I would describe mobile phones as the worst industrial design implementation in history.
Understand me, this is a provocative column, so it has to start with a bold statement.
But it is not just a provocative statement for the sake of making an impression.
I truly believe that mobile phones, as they are designed, failed to address one of the most common daily problems: Videos.
A recent survey revealed that 94 per cent of mobile users hold it in portrait mode (vertical) while only 6 per cent set the orientation to either auto-rotate or landscape (horizontal).
The main reason, in my understanding, is that with one hand busy, instead of the two required to operate in landscape mode, we are more free to move around and do other things while using the phone.
Like for example holding the spoon in one hand to eat a bowl of cereals while reading the news from the phone in the other hand.
Or holding our beloved child’s hand while walking and trading cryptocurrencies at the same time.
Or sending by Whatsapp a video of the latest goal by Lionel Messi while driving our car with the other hand on the steering wheel.
All of these dual tasks, besides being at times dangerous, impose a behaviour contrary to the way content is produced.
Let us analyse why and how.
When the first short “movie” was shot in 1894, it was in a square ratio.
It means that width and height of the frame were the same, similar to the standard format of Instagram (120 years before was created Instagram).Later on, however, cinema became a source of revenues, hence theatre owners and movie producers, tried to figure out how to squeeze more paying people in the cinema.
In fact, with a squared frame, cinema theatres could have only been expanded in “depth”, as in “deeper” rooms.
But by doing so, the audience sitting at the back of the room would have complained that the picture was too far to be seen clearly.
Another option was to build multi storey theatres, but there is always a limit to the number of storeys that the room could be built, so that the spectators at the top floor would not need to strain their necks to look down to see the full picture.
So if the 3D axis of Z and Y could not work in cinema theatre expansion, the natural direction was to make larger pictures and abandon the squared ratio.
So movies became larger on the X axis, promoting more and more landscape cinematography.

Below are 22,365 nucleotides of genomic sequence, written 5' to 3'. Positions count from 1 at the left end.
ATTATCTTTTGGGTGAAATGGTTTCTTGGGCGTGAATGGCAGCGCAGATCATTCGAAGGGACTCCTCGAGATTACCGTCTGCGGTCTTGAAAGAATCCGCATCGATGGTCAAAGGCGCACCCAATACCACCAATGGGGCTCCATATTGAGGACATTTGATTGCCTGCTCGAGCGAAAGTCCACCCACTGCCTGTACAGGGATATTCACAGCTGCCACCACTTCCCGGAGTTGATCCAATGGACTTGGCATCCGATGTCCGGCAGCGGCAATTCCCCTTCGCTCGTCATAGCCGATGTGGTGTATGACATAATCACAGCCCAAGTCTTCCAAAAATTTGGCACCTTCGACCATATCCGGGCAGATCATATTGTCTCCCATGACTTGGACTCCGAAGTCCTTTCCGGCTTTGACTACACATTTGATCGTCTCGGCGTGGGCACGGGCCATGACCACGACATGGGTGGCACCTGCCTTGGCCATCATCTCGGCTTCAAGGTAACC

When TV sets became affordable to pretty much anyone, since they were build in a sort of 4:3 ratio, cinematography faced the first challenge.
At that point some movies were shot as large as 3:1 ratio, and when brought to TV were forced to either crop the sides (a technique known as Pan and Scan), or squeeze the whole picture within the 4:3 frame, leaving black bars on top and below to fill the gaps (a technique known as letterbox or cinemascope). Finally TV set technology progressed and released 16:9 ratio, while cinema production went in that direction too, making the cinema-to-TV transition seamless.
At the same time both desktop and laptop computers moved towards 16:9 and everything worked perfectly.
Until mobile phones were released.
I am sure that in Steve Job’s vision, mobile users would not have minded rotating their device to watch a landscape video.
But it probably did not occur to him that mobile users would have become by far the largest producers of video content.
And so slowly YouTube became populated by funny looking portrait videos, played in a landscape player in a landscape laptop monitor, cutting out nearly 80 per cent of the surface of the screen.
This weird look did not deter amateur video producers (all of us) from keep shooting in portrait mode, instead of landscape.
Hence now, 10 years into smartphones, content is produced in a very non-smart way, which works great when watching portrait video on a portrait phone, but looks ridiculous when watched on a TV set, desktop or laptop computer.
While playing news videos received from the viewers, TV broadcasting stations are forced to add a landscape blurred version of the portrait video in the background of the video itself, in the attempt to make it look less awkward.
There will be a point in near future where there will be more portrait videos than landscape videos, and that will become the normality.
In the meantime if desktop and laptop computers will become portrait by default (and TV sets follow immediately after), movie producer will be forced to consider shooting movies in portrait mode, for the first time in 120 year of cinematography.